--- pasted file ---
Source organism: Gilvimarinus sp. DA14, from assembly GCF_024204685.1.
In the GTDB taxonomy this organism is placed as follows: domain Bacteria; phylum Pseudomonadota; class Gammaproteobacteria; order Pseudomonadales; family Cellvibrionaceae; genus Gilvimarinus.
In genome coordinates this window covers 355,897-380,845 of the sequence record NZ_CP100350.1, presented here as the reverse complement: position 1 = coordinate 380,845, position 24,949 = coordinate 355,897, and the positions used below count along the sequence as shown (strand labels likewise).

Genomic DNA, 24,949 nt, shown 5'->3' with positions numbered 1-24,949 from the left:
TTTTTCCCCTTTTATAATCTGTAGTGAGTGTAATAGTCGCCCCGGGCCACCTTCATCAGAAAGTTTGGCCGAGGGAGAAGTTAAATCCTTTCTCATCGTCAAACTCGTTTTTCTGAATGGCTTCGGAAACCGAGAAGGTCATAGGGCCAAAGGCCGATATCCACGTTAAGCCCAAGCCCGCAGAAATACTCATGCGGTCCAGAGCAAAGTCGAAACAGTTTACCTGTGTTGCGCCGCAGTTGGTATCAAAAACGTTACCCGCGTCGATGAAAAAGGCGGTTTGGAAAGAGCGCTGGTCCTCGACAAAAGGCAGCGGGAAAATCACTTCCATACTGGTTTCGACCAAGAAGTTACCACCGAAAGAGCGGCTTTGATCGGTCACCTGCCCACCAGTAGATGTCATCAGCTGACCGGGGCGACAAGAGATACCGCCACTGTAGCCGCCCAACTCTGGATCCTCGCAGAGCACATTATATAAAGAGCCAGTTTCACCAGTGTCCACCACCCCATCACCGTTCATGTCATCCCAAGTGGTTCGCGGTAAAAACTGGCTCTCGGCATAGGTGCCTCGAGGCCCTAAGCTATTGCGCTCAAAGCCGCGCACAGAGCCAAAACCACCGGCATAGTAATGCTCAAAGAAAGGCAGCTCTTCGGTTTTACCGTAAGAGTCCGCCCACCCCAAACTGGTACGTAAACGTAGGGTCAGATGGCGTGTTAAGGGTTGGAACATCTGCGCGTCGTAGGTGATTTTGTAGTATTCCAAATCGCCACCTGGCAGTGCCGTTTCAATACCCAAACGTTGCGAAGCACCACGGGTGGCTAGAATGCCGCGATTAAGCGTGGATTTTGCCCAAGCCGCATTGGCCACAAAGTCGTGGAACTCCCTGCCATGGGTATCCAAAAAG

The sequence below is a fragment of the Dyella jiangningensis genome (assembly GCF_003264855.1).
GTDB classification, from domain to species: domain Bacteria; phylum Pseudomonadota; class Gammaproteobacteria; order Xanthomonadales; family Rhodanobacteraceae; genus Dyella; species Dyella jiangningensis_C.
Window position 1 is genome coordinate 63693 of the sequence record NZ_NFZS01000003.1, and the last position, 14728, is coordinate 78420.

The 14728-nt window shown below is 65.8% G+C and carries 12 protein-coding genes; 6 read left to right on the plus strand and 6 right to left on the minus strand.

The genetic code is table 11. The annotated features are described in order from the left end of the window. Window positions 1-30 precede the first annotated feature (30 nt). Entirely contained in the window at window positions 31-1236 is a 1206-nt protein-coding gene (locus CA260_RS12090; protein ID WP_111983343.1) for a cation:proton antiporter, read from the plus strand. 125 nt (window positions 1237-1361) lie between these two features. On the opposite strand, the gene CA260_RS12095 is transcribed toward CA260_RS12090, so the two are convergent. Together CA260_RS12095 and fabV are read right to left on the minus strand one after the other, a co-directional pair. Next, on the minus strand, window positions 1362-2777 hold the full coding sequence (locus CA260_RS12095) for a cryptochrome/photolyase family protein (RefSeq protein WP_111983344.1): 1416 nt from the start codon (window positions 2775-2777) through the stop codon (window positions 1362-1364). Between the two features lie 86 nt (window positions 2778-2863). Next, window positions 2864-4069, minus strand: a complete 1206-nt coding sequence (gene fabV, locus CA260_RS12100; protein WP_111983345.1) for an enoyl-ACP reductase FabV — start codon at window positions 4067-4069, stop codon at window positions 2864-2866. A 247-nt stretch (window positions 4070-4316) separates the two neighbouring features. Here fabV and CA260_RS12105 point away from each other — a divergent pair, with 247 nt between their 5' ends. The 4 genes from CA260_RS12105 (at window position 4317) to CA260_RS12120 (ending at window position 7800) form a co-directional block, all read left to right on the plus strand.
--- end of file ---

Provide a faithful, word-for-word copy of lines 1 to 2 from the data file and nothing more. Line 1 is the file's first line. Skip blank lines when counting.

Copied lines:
Source organism: Gilvimarinus sp. DA14, from assembly GCF_024204685.1.
In the GTDB taxonomy this organism is placed as follows: domain Bacteria; phylum Pseudomonadota; class Gammaproteobacteria; order Pseudomonadales; family Cellvibrionaceae; genus Gilvimarinus.